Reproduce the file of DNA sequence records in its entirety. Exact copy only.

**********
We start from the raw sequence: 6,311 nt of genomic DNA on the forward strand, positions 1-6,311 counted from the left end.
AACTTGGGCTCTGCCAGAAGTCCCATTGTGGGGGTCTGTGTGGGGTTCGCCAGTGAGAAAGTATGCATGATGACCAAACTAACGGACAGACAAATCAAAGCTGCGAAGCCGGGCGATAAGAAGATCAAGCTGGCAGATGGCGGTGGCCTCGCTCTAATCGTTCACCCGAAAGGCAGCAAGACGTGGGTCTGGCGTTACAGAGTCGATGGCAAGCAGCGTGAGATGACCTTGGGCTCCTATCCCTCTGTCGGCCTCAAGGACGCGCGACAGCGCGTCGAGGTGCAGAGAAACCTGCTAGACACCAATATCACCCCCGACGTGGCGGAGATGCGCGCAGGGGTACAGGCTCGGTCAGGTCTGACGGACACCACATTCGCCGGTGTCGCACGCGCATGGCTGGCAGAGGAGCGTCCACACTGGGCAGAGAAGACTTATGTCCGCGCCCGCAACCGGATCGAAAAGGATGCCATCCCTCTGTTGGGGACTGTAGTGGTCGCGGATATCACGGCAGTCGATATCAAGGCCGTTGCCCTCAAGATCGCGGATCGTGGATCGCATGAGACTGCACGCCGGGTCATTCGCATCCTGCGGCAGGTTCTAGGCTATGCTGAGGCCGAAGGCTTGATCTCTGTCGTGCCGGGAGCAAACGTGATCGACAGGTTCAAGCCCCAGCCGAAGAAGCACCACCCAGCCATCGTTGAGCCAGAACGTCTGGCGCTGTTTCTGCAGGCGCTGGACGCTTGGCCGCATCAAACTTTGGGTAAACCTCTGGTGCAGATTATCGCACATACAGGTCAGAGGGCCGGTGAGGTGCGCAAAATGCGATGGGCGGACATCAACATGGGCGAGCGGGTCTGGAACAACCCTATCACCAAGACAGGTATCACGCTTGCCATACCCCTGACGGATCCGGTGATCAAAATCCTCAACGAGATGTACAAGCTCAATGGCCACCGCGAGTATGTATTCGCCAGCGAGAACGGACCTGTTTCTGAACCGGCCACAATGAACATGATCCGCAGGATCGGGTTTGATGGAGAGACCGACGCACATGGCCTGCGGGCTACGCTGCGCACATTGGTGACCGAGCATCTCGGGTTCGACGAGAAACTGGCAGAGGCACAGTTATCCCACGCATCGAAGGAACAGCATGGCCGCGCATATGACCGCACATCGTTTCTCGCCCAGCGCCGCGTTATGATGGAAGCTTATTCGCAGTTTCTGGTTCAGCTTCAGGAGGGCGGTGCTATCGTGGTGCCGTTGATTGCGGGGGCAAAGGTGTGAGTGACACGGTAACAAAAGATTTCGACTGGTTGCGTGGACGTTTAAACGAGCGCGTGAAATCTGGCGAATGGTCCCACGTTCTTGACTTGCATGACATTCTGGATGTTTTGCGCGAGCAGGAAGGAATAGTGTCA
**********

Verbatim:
We start from the raw sequence: 6,311 nt of genomic DNA on the forward strand, positions 1-6,311 counted from the left end.
AACTTGGGCTCTGCCAGAAGTCCCATTGTGGGGGTCTGTGTGGGGTTCGCCAGTGAGAAAGTATGCATGATGACCAAACTAACGGACAGACAAATCAAAGCTGCGAAGCCGGGCGATAAGAAGATCAAGCTGGCAGATGGCGGTGGCCTCGCTCTAATCGTTCACCCGAAAGGCAGCAAGACGTGGGTCTGGCGTTACAGAGTCGATGGCAAGCAGCGTGAGATGACCTTGGGCTCCTATCCCTCTGTCGGCCTCAAGGACGCGCGACAGCGCGTCGAGGTGCAGAGAAACCTGCTAGACACCAATATCACCCCCGACGTGGCGGAGATGCGCGCAGGGGTACAGGCTCGGTCAGGTCTGACGGACACCACATTCGCCGGTGTCGCACGCGCATGGCTGGCAGAGGAGCGTCCACACTGGGCAGAGAAGACTTATGTCCGCGCCCGCAACCGGATCGAAAAGGATGCCATCCCTCTGTTGGGGACTGTAGTGGTCGCGGATATCACGGCAGTCGATATCAAGGCCGTTGCCCTCAAGATCGCGGATCGTGGATCGCATGAGACTGCACGCCGGGTCATTCGCATCCTGCGGCAGGTTCTAGGCTATGCTGAGGCCGAAGGCTTGATCTCTGTCGTGCCGGGAGCAAACGTGATCGACAGGTTCAAGCCCCAGCCGAAGAAGCACCACCCAGCCATCGTTGAGCCAGAACGTCTGGCGCTGTTTCTGCAGGCGCTGGACGCTTGGCCGCATCAAACTTTGGGTAAACCTCTGGTGCAGATTATCGCACATACAGGTCAGAGGGCCGGTGAGGTGCGCAAAATGCGATGGGCGGACATCAACATGGGCGAGCGGGTCTGGAACAACCCTATCACCAAGACAGGTATCACGCTTGCCATACCCCTGACGGATCCGGTGATCAAAATCCTCAACGAGATGTACAAGCTCAATGGCCACCGCGAGTATGTATTCGCCAGCGAGAACGGACCTGTTTCTGAACCGGCCACAATGAACATGATCCGCAGGATCGGGTTTGATGGAGAGACCGACGCACATGGCCTGCGGGCTACGCTGCGCACATTGGTGACCGAGCATCTCGGGTTCGACGAGAAACTGGCAGAGGCACAGTTATCCCACGCATCGAAGGAACAGCATGGCCGCGCATATGACCGCACATCGTTTCTCGCCCAGCGCCGCGTTATGATGGAAGCTTATTCGCAGTTTCTGGTTCAGCTTCAGGAGGGCGGTGCTATCGTGGTGCCGTTGATTGCGGGGGCAAAGGTGTGAGTGACACGGTAACAAAAGATTTCGACTGGTTGCGTGGACGTTTAAACGAGCGCGTGAAATCTGGCGAATGGTCCCACGTTCTTGACTTGCATGACATTCTGGATGTTTTGCGCGAGCAGGAAGGAATAGTGTCA